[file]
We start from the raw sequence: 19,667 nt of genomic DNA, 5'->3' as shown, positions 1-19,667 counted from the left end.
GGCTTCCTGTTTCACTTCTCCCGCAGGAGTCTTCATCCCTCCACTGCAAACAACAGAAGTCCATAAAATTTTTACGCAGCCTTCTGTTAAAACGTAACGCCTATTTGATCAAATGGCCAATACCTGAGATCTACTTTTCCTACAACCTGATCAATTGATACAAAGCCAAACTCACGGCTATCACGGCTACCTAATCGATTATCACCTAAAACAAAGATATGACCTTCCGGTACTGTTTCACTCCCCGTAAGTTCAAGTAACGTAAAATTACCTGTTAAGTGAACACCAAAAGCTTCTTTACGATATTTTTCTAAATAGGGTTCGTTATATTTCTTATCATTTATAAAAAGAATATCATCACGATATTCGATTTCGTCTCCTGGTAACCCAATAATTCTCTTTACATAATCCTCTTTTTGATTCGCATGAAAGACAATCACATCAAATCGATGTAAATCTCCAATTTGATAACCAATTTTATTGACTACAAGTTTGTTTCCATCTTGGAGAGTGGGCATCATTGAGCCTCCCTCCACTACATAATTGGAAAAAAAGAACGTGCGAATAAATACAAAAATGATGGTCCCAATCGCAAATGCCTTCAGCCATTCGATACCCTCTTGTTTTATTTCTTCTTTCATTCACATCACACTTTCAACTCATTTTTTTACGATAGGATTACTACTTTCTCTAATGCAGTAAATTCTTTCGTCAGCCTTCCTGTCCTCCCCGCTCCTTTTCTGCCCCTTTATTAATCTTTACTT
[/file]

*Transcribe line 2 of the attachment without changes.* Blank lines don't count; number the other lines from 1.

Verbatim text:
GGCTTCCTGTTTCACTTCTCCCGCAGGAGTCTTCATCCCTCCACTGCAAACAACAGAAGTCCATAAAATTTTTACGCAGCCTTCTGTTAAAACGTAACGCCTATTTGATCAAATGGCCAATACCTGAGATCTACTTTTCCTACAACCTGATCAATTGATACAAAGCCAAACTCACGGCTATCACGGCTACCTAATCGATTATCACCTAAAACAAAGATATGACCTTCCGGTACTGTTTCACTCCCCGTAAGTTCAAGTAACGTAAAATTACCTGTTAAGTGAACACCAAAAGCTTCTTTACGATATTTTTCTAAATAGGGTTCGTTATATTTCTTATCATTTATAAAAAGAATATCATCACGATATTCGATTTCGTCTCCTGGTAACCCAATAATTCTCTTTACATAATCCTCTTTTTGATTCGCATGAAAGACAATCACATCAAATCGATGTAAATCTCCAATTTGATAACCAATTTTATTGACTACAAGTTTGTTTCCATCTTGGAGAGTGGGCATCATTGAGCCTCCCTCCACTACATAATTGGAAAAAAAGAACGTGCGAATAAATACAAAAATGATGGTCCCAATCGCAAATGCCTTCAGCCATTCGATACCCTCTTGTTTTATTTCTTCTTTCATTCACATCACACTTTCAACTCATTTTTTTACGATAGGATTACTACTTTCTCTAATGCAGTAAATTCTTTCGTCAGCCTTCCTGTCCTCCCCGCTCCTTTTCTGCCCCTTTATTAATCTTTACTT